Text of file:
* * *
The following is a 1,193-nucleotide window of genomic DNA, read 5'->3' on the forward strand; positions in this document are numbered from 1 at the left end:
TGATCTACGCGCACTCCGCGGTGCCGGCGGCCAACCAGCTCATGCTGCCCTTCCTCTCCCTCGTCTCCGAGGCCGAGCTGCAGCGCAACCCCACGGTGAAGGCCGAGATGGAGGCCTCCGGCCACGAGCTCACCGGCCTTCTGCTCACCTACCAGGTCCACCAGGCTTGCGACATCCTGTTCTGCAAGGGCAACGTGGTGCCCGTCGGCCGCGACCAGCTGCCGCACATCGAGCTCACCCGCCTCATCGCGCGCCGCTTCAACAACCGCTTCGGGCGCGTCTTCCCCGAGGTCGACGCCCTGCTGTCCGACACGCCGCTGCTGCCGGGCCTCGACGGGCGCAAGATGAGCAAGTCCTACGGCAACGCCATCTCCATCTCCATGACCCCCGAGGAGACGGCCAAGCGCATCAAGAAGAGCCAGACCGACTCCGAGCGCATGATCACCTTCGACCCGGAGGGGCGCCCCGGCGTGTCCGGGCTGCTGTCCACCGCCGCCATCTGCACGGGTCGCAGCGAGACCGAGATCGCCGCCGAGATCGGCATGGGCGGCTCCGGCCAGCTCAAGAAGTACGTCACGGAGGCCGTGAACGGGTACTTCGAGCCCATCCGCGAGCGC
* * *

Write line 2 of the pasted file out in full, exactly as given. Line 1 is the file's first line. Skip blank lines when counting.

TGATCTACGCGCACTCCGCGGTGCCGGCGGCCAACCAGCTCATGCTGCCCTTCCTCTCCCTCGTCTCCGAGGCCGAGCTGCAGCGCAACCCCACGGTGAAGGCCGAGATGGAGGCCTCCGGCCACGAGCTCACCGGCCTTCTGCTCACCTACCAGGTCCACCAGGCTTGCGACATCCTGTTCTGCAAGGGCAACGTGGTGCCCGTCGGCCGCGACCAGCTGCCGCACATCGAGCTCACCCGCCTCATCGCGCGCCGCTTCAACAACCGCTTCGGGCGCGTCTTCCCCGAGGTCGACGCCCTGCTGTCCGACACGCCGCTGCTGCCGGGCCTCGACGGGCGCAAGATGAGCAAGTCCTACGGCAACGCCATCTCCATCTCCATGACCCCCGAGGAGACGGCCAAGCGCATCAAGAAGAGCCAGACCGACTCCGAGCGCATGATCACCTTCGACCCGGAGGGGCGCCCCGGCGTGTCCGGGCTGCTGTCCACCGCCGCCATCTGCACGGGTCGCAGCGAGACCGAGATCGCCGCCGAGATCGGCATGGGCGGCTCCGGCCAGCTCAAGAAGTACGTCACGGAGGCCGTGAACGGGTACTTCGAGCCCATCCGCGAGCGC